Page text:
1. Miss Atomic Bomb

Miss Atomic Bomb is the most familiar and famous of the atomic queens, and it seems the only one crowned specifically as a marketing device for atomic testing. Apparently Don English, a Las Vegas News Bureau photographer, was amusing himself during a delay in a photo-shoot and created an atomic bomb-shaped appliqué that was attached to a beautiful girl’s swimsuit, and she was photographed as Miss Atomic Bomb (above). This beautiful girl was a Copa Girl, Miss Lee Merlin, who has entered history with her iconic photograph splashed in places of all sorts (including the latest The Killers album, Miss Atomic Bomb) for nearly 60 years.

2. Miss Atomic Blast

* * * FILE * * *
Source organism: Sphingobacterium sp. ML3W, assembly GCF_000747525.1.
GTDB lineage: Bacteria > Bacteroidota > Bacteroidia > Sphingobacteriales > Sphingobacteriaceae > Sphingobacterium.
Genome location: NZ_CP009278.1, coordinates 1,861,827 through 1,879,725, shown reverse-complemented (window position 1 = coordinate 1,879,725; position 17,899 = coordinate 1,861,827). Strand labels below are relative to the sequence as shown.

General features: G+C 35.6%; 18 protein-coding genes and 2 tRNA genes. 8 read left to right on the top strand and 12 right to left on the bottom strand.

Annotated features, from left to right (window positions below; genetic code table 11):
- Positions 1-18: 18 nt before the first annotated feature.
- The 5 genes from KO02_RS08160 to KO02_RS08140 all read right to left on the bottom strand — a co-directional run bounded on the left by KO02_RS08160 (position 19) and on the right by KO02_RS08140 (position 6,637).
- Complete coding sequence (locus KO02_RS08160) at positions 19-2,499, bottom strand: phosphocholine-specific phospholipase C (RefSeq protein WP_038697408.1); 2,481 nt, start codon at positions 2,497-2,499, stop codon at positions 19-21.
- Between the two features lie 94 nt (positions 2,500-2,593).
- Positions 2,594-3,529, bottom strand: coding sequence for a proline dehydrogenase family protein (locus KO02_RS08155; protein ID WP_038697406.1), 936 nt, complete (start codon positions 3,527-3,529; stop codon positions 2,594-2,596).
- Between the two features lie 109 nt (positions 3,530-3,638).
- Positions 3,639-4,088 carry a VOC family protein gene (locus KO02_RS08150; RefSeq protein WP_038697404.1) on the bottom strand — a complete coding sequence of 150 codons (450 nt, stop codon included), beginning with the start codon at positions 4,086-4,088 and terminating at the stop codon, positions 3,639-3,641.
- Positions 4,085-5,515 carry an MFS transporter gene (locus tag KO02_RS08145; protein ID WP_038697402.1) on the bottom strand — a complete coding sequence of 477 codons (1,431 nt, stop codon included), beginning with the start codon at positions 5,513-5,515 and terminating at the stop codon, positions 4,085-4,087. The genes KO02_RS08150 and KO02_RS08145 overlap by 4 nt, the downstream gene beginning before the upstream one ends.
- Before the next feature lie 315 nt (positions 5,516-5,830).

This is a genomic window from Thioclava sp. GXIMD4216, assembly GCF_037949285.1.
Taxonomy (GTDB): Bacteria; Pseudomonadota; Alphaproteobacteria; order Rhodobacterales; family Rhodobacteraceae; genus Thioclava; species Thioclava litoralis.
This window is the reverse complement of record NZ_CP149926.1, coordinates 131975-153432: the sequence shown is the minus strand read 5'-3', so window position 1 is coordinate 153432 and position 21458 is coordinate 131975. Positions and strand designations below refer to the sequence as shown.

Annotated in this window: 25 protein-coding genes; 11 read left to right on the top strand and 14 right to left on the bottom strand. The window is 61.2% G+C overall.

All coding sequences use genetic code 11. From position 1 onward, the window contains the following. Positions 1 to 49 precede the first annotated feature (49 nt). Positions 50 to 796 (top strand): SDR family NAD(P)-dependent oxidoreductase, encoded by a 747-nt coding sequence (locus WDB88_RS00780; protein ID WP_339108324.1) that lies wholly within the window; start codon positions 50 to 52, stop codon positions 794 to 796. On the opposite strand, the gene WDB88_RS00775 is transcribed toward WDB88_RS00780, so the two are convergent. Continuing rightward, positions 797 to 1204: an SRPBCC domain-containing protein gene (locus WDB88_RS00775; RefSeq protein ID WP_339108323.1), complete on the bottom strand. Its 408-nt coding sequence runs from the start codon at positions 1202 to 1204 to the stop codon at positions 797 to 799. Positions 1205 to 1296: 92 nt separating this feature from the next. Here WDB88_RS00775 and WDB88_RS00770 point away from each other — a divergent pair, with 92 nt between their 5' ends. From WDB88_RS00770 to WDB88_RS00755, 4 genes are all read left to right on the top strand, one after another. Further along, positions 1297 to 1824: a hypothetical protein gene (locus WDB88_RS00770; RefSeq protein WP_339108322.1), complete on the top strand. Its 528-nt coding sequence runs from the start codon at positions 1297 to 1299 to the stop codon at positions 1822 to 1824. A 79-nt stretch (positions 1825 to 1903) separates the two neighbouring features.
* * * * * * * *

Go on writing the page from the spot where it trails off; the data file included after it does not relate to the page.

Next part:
El Rancho Vegas held one of the earliest atomic blast picnics in 1952. Their picnic had an accompanying beauty pageant, which was won by Candyce King, a showgirl at the Last Frontier Hotel. King apparently donned an atomic bomb style hairdo that required a toilet paper roll and two cans of hairspray for support.

In addition to the normal beauty queen trappings, King was presented with a ten pound bag of mushrooms (because you know, mushroom cloud) by the Pennsylvania Mushroom Growers Association. King, as Miss Atomic Blast, had the honor of lighting the Stardust’s iconic mushroom-cloud-meets-falling-atomic-stars sign for the first time.

3. Miss Cue